The Nature of Morality: A Thesis Primer

7 10 2012

Below is a short preface to my thesis on evolution and moral ecology that gives the broad brush outline of my argument and how it’ll likely flow from chapter to chapter. Much is in flux, even at this stage (when is it supposed to settle down, I wonder), but I thought this might be a useful primer for those who have expressed interest in my work.

It also introduces the notion of morality ‘inside-out’ and morality ‘outside-in’. This one way I characterise my approach to looking at morality and doing ethics, and one I’ll elaborate in more detail with a full post soon. In fact, I’m considering turning the chapter on moral naturalism, where I talk about morality inside-out, into a paper suggesting an outside-in approach to ethics is complementary to the conventional metaethical approach, and is something philosophers should take more seriously.

But, for now, here’s the preface:

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Christianity versus Homosexuality

28 09 2012

I’ve often wondered why there’s such an obsessive focus on – and moral revulsion towards – homosexuality in Christianity. And I think I may have discovered an answer in a book by famed anthropologist Edward Westermarck.

The thing is, many other cultures and religions – and many moral systems – don’t have the same negative attitude towards homosexuality as you find in Christianity. In many cultures throughout history, including many that were around when Christianity emerged, homosexuality was far from immoral.

In fact, it was often praised or elevated above heterosexual sex: Plato’s Symposium celebrates homosexual love as being transcendent to heterosexual love, for example.

It’s also, arguably, a pretty odd crime – mutual love between two people, and consensual physical acts that occur in private, none of which appears to harm or negatively impact others.

Now, certainly, sexual morality is a big deal for many religions, but many of the social and sexual taboos and strictures have relaxed over the years – such as divorce, sex before marriage, and acceptable clothing on Sundays. So why is it that homosexuality, and other assorted issues like gay marriage, are still such a hot button issue for many Christians?

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Should Voters Pass a Test Before Voting?

12 09 2012

“The best argument against democracy is a five-minute conversation with the average voter.” So (allegedly) said Winston Churchill. And who’s to disagree?

Exhibit A: the comments to my recent column on the ABC’s Drum, which bemoans that “we have stopped discriminating between argument and sophistry.” Seems few in the comments – even those who appear to agree – attempted to do just that in the spirit of elevating the debate. Instead, it wallowed in the usual name calling and obtuse table thumping. Irony died a little that day.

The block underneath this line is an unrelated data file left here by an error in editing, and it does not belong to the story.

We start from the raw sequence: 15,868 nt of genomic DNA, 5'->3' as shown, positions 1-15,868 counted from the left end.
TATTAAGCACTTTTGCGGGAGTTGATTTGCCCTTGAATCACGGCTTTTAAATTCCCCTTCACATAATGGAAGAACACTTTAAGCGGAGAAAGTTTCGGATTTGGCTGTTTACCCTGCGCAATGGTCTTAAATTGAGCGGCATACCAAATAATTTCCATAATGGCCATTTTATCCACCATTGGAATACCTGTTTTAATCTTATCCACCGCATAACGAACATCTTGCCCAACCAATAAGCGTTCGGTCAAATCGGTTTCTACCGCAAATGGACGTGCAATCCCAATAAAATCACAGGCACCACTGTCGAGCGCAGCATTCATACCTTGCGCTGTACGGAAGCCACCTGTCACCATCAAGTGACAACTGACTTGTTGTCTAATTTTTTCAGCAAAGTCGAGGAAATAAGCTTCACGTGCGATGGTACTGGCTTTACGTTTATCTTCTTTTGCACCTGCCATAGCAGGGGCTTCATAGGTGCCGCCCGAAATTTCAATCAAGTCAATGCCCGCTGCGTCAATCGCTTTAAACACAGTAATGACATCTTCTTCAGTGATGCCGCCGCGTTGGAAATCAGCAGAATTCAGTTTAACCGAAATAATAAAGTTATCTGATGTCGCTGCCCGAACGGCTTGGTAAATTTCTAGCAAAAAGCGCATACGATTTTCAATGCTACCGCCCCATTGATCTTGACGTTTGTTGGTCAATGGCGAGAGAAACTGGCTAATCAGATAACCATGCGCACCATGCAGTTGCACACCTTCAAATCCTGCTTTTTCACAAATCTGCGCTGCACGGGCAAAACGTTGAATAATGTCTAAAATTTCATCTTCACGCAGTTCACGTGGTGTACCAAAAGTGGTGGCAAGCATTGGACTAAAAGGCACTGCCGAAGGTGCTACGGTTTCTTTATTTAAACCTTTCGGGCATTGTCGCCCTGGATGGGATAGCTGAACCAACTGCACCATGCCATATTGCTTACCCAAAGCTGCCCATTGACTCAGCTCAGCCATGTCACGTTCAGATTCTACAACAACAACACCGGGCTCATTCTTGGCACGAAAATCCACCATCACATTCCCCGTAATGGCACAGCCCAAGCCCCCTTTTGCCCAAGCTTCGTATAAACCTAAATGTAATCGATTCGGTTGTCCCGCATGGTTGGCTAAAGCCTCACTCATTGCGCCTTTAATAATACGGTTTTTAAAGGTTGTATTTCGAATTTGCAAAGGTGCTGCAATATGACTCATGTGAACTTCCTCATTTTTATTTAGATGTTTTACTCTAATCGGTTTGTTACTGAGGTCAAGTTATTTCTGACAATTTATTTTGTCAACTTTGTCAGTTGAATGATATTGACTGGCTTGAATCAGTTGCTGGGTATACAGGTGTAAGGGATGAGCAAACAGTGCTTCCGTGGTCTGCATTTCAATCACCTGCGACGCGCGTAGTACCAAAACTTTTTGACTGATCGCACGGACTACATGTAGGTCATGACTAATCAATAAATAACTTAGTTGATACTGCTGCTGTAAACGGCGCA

But what I want to do now is go beyond the call to arms for reasonable people and wonder what to do about the unreasonable ones, given the votes of both are weighted the same.

Often raised in this context is the debate between compulsory versus voluntary voting, such that the disengaged or apathetic are less likely to vote than the engaged and informed.

But I want to sideline that debate for now and get to a more fundamental question of electoral reform: should voters have to pass some kind of test before they qualify to vote?

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Raising the Bar

10 09 2012

To argue or not to argue. That is the question that underpins my latest missive on The Drum about the state of political and public discourse in Australia (and translatable to most other modern liberal democracies), as motivated by Malcolm Turbull’s latest speech.

And when it comes to those who spout sophistry or invective in the guise of a genuine argument, then the best strategy is simply to sideline them. Let’s not waste our energy attempting to battle head on those who have no intention of engaging in rational discourse.

Let’s raise the bar from the rock bottom, and set it at least to the level of demanding reasoned arguments, supported by evidence and devoid of fallacies or spin. That doesn’t seem too much to ask.

And if someone doesn’t conform to these basic standards, they disqualify themselves from the conversation. They’re only welcome back in when they decide to clear the bar.

What I’m talking about is like issuing a kind of social contract over how we’re going to conduct ourselves as a society. If we’re not happy with the emotional, irrational, biased and deadlocked discourse we have today, we agree that we’re all going to conform to a basic minimal set of rules about how to argue. If someone breaks those rules, they’ve broken the contract and don’t deserve to participate.

All this does mean we need to be better at argument. It might be too late for many of us, but one of the best things we can do to improve the world of the future is to ensure our children don’t fall into the same blather trap that we have today.

As such, the best long term solution is really quite a simple one: we should teach reasoning and critical thinking in school.

Like we all agree that no-one should leave school without being able to read, write and do maths, we should also add the ability to spot logical and argumentative fallacies to that list.

This ought to be core curriculum stuff, because reasoning and critical thinking make everything else easier – and lack thereof makes everything else harder.